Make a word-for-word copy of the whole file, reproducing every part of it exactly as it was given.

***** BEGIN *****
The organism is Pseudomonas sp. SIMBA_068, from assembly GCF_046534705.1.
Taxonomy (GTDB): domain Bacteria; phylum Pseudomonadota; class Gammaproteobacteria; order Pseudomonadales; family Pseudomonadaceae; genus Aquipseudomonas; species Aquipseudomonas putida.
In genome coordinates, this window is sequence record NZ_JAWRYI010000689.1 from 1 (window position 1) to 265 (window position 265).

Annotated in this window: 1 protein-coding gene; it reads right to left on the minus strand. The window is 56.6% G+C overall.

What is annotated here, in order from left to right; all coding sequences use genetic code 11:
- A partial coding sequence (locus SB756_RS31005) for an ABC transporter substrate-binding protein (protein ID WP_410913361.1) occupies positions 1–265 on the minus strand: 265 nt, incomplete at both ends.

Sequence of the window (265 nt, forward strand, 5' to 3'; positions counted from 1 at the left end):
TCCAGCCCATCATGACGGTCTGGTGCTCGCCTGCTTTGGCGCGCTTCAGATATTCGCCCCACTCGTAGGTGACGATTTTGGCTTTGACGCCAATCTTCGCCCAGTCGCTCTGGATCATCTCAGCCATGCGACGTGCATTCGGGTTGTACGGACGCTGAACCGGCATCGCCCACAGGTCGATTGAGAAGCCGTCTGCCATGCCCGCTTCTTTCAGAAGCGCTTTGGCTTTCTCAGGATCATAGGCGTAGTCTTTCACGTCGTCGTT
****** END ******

The organism is Pseudomonas sp. SIMBA_068, from assembly GCF_046534705.1.
Taxonomy (GTDB): domain Bacteria; phylum Pseudomonadota; class Gammaproteobacteria; order Pseudomonadales; family Pseudomonadaceae; genus Aquipseudomonas; species Aquipseudomonas putida.
In genome coordinates, this window is sequence record NZ_JAWRYI010000689.1 from 1 (window position 1) to 265 (window position 265).

Annotated in this window: 1 protein-coding gene; it reads right to left on the minus strand. The window is 56.6% G+C overall.

What is annotated here, in order from left to right; all coding sequences use genetic code 11:
- A partial coding sequence (locus SB756_RS31005) for an ABC transporter substrate-binding protein (protein ID WP_410913361.1) occupies positions 1–265 on the minus strand: 265 nt, incomplete at both ends.

Sequence of the window (265 nt, forward strand, 5' to 3'; positions counted from 1 at the left end):
TCCAGCCCATCATGACGGTCTGGTGCTCGCCTGCTTTGGCGCGCTTCAGATATTCGCCCCACTCGTAGGTGACGATTTTGGCTTTGACGCCAATCTTCGCCCAGTCGCTCTGGATCATCTCAGCCATGCGACGTGCATTCGGGTTGTACGGACGCTGAACCGGCATCGCCCACAGGTCGATTGAGAAGCCGTCTGCCATGCCCGCTTCTTTCAGAAGCGCTTTGGCTTTCTCAGGATCATAGGCGTAGTCTTTCACGTCGTCGTT